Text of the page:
A blood transfusion can save your life. We take for granted that the replacement blood will be healthy and safe since donors are screened before giving up some of their vital bodily fluid. But a new study shows that 70 percent of the serum intended for transfusions contains Xanax, caffeine, and other drugs.
Richard van Breemen and Luying Chen at Oregon State University (OSU) used mass spectrometry to test 18 batches of human blood serum pooled from multiple donors.
Blood serum is the clear, yellowish fluid part of blood that includes all proteins not used in blood clotting, electrolytes, antibodies, antigens, hormones, and any foreign drugs or microorganisms. Serum contains no white blood cells (leukocytes), red blood cells (erythrocytes), platelets, or clotting factors. It is blood plasma without fibrinogens.
Blood banks draw blood from healthy people above a certain minimum age and may exclude those with recent hypodermic marks as from injection or acupuncture. The blood collected is sold to hospitals, biomedical companies, academic centers, and pharmaceutical companies.
The OSU research duo contacted several biomedical suppliers that get older inventories of blood from blood banks for testing purposes.
The random samples of donated transfusion-ready blood were assayed (measured) for the following chemical contaminants:
- Caffeine (the common stimulant found in coffee and tea and the world’s most widely consumed psychoactive drug)
- Tolbutamide (a potassium channel blocker used to treat type 2 diabetes, along with diet and exercise)
- Dextromethorphan (a cough suppressant)
- Alprazolam (trade name Xanax, used in the short-term management of anxiety disorders)
The study authors, whose findings were published in the February 5, 2020 edition of the Journal of Pharmaceutical and Biomedical Analysis, knew that pooled human serum available commercially contains caffeine (because so many people consume caffeinated products) and included it in their chemical assay. But there were measurable amounts of other medicinal pollutants as well:
“Out of 18 lots of pooled human serum tested, caffeine was detection in all lots, alprazolam was detected in 13 lots, 8 lots contained dextromethorphan, and no tolbutamide was detected.”
18 out of the 18 blood batches – 100 percent – revealed the presence of the stimulant caffeine, as expected
13 out of the 18 blood samples – 72 percent – contained the anti-anxiety medication alprazolam (Xanax)
8 out of the 18 blood specimens – 44 percent – contained the over-the-counter cough medicine dextromethorphan
0 out of the 18 blood lots evaluated – 0 percent – contained tolbutamide
Furthermore, only serum prepared from the blood of select individuals tested drug-free.
The researchers were surprised that the sample blood batches weren’t as clean as they were supposed to be. The purpose behind their analysis of transfusion serum was to look at how taking plant botanical extracts used as dietary supplements (such as ginkgo, echinacea or CBD oil) changes how the body breaks down and metabolizes pharmaceutical drugs.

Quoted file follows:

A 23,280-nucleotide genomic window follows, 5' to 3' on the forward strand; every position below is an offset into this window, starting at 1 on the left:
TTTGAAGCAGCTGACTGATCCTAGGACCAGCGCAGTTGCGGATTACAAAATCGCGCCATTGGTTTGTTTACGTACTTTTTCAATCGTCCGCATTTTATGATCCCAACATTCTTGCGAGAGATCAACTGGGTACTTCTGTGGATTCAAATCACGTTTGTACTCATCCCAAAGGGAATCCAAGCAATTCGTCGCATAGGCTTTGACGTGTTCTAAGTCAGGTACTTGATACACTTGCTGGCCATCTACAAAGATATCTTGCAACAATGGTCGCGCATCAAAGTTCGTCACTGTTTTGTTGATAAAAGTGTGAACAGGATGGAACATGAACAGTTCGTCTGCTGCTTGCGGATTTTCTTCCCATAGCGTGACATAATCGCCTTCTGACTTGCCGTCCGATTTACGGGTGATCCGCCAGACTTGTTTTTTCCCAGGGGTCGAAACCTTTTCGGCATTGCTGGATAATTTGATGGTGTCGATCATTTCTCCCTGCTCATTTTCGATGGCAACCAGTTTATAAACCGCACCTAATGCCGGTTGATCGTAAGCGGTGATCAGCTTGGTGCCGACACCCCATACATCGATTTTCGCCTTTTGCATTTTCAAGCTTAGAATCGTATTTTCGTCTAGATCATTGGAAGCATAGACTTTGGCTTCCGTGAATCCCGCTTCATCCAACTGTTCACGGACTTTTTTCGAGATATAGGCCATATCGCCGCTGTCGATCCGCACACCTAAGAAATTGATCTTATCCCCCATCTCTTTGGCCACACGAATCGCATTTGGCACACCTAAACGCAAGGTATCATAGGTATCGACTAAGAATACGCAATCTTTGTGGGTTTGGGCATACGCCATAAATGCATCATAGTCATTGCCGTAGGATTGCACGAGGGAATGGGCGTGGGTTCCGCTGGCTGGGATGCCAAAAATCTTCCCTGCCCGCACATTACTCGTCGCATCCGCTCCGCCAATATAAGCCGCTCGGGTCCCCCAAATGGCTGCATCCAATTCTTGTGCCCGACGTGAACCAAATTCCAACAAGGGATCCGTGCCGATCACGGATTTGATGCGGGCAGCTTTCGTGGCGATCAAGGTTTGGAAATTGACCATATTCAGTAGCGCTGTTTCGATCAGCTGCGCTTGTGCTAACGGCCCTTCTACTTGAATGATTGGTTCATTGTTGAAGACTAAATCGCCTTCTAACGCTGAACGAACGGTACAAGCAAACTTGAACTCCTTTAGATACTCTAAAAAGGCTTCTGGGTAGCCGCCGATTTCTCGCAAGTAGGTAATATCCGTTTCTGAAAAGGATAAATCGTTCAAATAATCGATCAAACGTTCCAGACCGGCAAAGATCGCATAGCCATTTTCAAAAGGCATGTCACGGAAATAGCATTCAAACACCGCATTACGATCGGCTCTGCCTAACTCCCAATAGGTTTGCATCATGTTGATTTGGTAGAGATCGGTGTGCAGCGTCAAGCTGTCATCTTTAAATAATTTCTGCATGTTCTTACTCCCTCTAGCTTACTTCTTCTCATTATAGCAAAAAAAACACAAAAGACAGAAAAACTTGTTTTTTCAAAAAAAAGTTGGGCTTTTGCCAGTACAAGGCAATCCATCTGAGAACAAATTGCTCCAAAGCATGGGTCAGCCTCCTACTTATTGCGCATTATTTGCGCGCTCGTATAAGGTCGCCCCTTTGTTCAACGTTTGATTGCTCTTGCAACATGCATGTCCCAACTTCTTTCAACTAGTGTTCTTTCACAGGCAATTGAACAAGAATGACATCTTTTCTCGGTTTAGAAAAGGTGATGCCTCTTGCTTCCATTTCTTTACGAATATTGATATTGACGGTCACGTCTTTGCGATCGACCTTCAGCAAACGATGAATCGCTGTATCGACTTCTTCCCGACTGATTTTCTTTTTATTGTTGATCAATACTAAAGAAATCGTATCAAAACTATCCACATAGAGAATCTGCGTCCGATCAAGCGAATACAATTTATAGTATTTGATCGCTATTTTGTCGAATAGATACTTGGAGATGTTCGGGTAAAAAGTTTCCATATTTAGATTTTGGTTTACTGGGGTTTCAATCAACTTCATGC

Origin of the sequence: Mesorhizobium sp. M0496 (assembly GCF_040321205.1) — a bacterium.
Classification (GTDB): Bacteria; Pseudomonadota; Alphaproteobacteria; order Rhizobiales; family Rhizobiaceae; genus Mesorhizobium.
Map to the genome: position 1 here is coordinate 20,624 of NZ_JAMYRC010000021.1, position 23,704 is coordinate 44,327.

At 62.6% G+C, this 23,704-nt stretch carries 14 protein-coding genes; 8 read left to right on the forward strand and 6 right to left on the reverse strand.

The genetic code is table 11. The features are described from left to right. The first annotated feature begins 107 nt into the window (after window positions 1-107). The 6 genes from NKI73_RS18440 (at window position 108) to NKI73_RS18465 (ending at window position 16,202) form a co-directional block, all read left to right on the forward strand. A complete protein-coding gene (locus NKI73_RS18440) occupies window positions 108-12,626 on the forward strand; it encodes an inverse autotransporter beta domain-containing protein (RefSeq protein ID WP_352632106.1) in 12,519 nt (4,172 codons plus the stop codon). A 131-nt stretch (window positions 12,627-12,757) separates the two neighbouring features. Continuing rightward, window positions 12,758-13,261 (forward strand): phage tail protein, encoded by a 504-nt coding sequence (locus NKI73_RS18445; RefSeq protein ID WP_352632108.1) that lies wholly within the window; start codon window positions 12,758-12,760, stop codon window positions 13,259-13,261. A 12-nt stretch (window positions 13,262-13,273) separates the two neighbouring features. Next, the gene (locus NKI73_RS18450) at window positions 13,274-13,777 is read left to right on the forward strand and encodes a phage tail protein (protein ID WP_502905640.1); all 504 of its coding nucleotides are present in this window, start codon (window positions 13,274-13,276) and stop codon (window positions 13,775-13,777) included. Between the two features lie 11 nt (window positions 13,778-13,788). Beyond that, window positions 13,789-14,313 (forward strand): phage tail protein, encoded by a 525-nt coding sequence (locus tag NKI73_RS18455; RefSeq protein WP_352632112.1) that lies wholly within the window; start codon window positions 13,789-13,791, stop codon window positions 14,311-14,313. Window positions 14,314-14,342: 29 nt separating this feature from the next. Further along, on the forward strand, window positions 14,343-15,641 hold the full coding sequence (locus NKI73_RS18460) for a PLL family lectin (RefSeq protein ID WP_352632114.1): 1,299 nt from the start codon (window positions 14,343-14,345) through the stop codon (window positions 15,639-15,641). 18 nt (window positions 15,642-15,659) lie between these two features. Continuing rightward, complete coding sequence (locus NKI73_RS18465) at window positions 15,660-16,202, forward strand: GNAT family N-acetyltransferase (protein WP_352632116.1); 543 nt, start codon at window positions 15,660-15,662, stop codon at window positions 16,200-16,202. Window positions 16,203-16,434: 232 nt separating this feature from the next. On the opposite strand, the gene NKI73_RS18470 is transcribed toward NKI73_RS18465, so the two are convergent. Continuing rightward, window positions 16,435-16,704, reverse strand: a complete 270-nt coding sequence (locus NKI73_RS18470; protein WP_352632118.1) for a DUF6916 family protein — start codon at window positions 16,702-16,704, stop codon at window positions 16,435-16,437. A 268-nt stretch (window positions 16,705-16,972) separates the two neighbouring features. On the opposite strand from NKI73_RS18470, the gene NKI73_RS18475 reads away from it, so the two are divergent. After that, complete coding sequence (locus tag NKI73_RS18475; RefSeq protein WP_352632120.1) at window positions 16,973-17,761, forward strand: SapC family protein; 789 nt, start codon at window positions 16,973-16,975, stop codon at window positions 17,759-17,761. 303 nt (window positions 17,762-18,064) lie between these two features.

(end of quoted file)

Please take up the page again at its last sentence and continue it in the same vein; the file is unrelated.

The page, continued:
The presence of anti-depressants and cough medicine in addition to caffeine in sample blood could significantly alter the results of natural and synthetic drug testing.
Luying Chen, a PhD student at OSU, and study co-author, commented on consumer safety issues that arise from this scientific examination:
“From a ‘contamination’ standpoint, caffeine is not a big worry for patients, though it may be a commentary on current society. But the other drugs being in there could be an issue for patients, as well as posing a problem for those of us doing this type of research because it’s hard to get clean blood samples.”
The other study co-author, Richard van Breemen, noted that their limited analysis of 18 blood lots may be just the tip of the iceberg:
“The study leads you in that direction, though without doing a comprehensive survey of vendors and blood banks we can only speculate on how widespread the problem is.”
The Director of OSU’s Linus Pauling Institute wondered what other contaminants might lurk inside blood bank serum used for transfusions and in medical research:
“Another thing to consider is that we found drugs that we just happened to be looking for in doing the drug interaction assay validation – how many others are in there too that we weren’t looking for?”
Impure pooled blood thwarts a scientific approach to understanding how the human body processes a combination of natural and artificial medications. According to van Breemen:
“Botanicals basically contain natural products with drug-like activities. Just as a drug may alter the drug-metabolizing enzymes, so can natural products. It can become a real problem when someone takes a botanical supplement and is also on prescription drugs – how do those two interact? It’s not straightforward or necessarily predictable, thus the need for methods to look for these interactions. The odd thing in this case was finding all the tainted blood.”
The OSU research project was supported by the Office of Dietary Supplements and the National Center for Complementary and Integrative Health, parts of the National Institutes of Health (NIH).